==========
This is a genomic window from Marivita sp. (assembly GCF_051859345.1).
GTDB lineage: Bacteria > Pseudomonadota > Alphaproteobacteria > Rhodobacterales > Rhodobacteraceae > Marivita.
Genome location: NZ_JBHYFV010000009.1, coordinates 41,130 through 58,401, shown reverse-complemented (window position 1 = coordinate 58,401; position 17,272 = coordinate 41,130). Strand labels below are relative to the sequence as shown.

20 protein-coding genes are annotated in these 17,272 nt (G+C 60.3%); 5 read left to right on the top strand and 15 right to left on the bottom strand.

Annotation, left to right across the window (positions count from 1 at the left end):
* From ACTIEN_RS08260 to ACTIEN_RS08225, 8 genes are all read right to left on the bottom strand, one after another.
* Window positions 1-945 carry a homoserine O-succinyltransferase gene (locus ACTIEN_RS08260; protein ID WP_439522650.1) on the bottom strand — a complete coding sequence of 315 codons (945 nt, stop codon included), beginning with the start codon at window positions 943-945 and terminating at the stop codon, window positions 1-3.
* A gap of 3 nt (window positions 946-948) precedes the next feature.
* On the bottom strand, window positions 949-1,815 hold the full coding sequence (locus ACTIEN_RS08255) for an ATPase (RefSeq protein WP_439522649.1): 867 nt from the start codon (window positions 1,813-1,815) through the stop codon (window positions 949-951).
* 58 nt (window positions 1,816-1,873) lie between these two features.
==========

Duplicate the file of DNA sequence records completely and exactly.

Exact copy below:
This is a genomic window from Marivita sp. (assembly GCF_051859345.1).
GTDB lineage: Bacteria > Pseudomonadota > Alphaproteobacteria > Rhodobacterales > Rhodobacteraceae > Marivita.
Genome location: NZ_JBHYFV010000009.1, coordinates 41,130 through 58,401, shown reverse-complemented (window position 1 = coordinate 58,401; position 17,272 = coordinate 41,130). Strand labels below are relative to the sequence as shown.

20 protein-coding genes are annotated in these 17,272 nt (G+C 60.3%); 5 read left to right on the top strand and 15 right to left on the bottom strand.

Annotation, left to right across the window (positions count from 1 at the left end):
* From ACTIEN_RS08260 to ACTIEN_RS08225, 8 genes are all read right to left on the bottom strand, one after another.
* Window positions 1-945 carry a homoserine O-succinyltransferase gene (locus ACTIEN_RS08260; protein ID WP_439522650.1) on the bottom strand — a complete coding sequence of 315 codons (945 nt, stop codon included), beginning with the start codon at window positions 943-945 and terminating at the stop codon, window positions 1-3.
* A gap of 3 nt (window positions 946-948) precedes the next feature.
* On the bottom strand, window positions 949-1,815 hold the full coding sequence (locus ACTIEN_RS08255) for an ATPase (RefSeq protein WP_439522649.1): 867 nt from the start codon (window positions 1,813-1,815) through the stop codon (window positions 949-951).
* 58 nt (window positions 1,816-1,873) lie between these two features.